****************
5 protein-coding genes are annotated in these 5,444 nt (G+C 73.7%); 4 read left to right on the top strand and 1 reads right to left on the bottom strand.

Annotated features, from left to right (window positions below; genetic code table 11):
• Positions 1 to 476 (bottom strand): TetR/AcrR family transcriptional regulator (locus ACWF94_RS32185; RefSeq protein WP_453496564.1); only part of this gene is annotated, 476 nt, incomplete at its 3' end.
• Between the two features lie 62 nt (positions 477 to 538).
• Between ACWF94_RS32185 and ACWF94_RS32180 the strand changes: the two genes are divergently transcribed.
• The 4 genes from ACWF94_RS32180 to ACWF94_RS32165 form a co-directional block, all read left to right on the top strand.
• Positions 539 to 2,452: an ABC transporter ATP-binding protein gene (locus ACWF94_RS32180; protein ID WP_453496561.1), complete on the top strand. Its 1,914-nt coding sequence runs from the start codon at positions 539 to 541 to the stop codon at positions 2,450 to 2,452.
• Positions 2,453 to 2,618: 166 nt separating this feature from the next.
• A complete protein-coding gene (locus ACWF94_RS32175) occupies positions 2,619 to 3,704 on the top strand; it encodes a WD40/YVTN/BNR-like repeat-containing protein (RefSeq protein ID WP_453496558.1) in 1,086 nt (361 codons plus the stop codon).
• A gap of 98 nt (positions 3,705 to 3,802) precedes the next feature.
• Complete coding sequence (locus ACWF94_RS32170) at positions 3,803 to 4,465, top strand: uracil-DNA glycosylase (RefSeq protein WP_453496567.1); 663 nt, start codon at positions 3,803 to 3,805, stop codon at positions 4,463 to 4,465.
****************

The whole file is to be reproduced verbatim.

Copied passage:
5 protein-coding genes are annotated in these 5,444 nt (G+C 73.7%); 4 read left to right on the top strand and 1 reads right to left on the bottom strand.

Annotated features, from left to right (window positions below; genetic code table 11):
• Positions 1 to 476 (bottom strand): TetR/AcrR family transcriptional regulator (locus ACWF94_RS32185; RefSeq protein WP_453496564.1); only part of this gene is annotated, 476 nt, incomplete at its 3' end.
• Between the two features lie 62 nt (positions 477 to 538).
• Between ACWF94_RS32185 and ACWF94_RS32180 the strand changes: the two genes are divergently transcribed.
• The 4 genes from ACWF94_RS32180 to ACWF94_RS32165 form a co-directional block, all read left to right on the top strand.
• Positions 539 to 2,452: an ABC transporter ATP-binding protein gene (locus ACWF94_RS32180; protein ID WP_453496561.1), complete on the top strand. Its 1,914-nt coding sequence runs from the start codon at positions 539 to 541 to the stop codon at positions 2,450 to 2,452.
• Positions 2,453 to 2,618: 166 nt separating this feature from the next.
• A complete protein-coding gene (locus ACWF94_RS32175) occupies positions 2,619 to 3,704 on the top strand; it encodes a WD40/YVTN/BNR-like repeat-containing protein (RefSeq protein ID WP_453496558.1) in 1,086 nt (361 codons plus the stop codon).
• A gap of 98 nt (positions 3,705 to 3,802) precedes the next feature.
• Complete coding sequence (locus ACWF94_RS32170) at positions 3,803 to 4,465, top strand: uracil-DNA glycosylase (RefSeq protein WP_453496567.1); 663 nt, start codon at positions 3,803 to 3,805, stop codon at positions 4,463 to 4,465.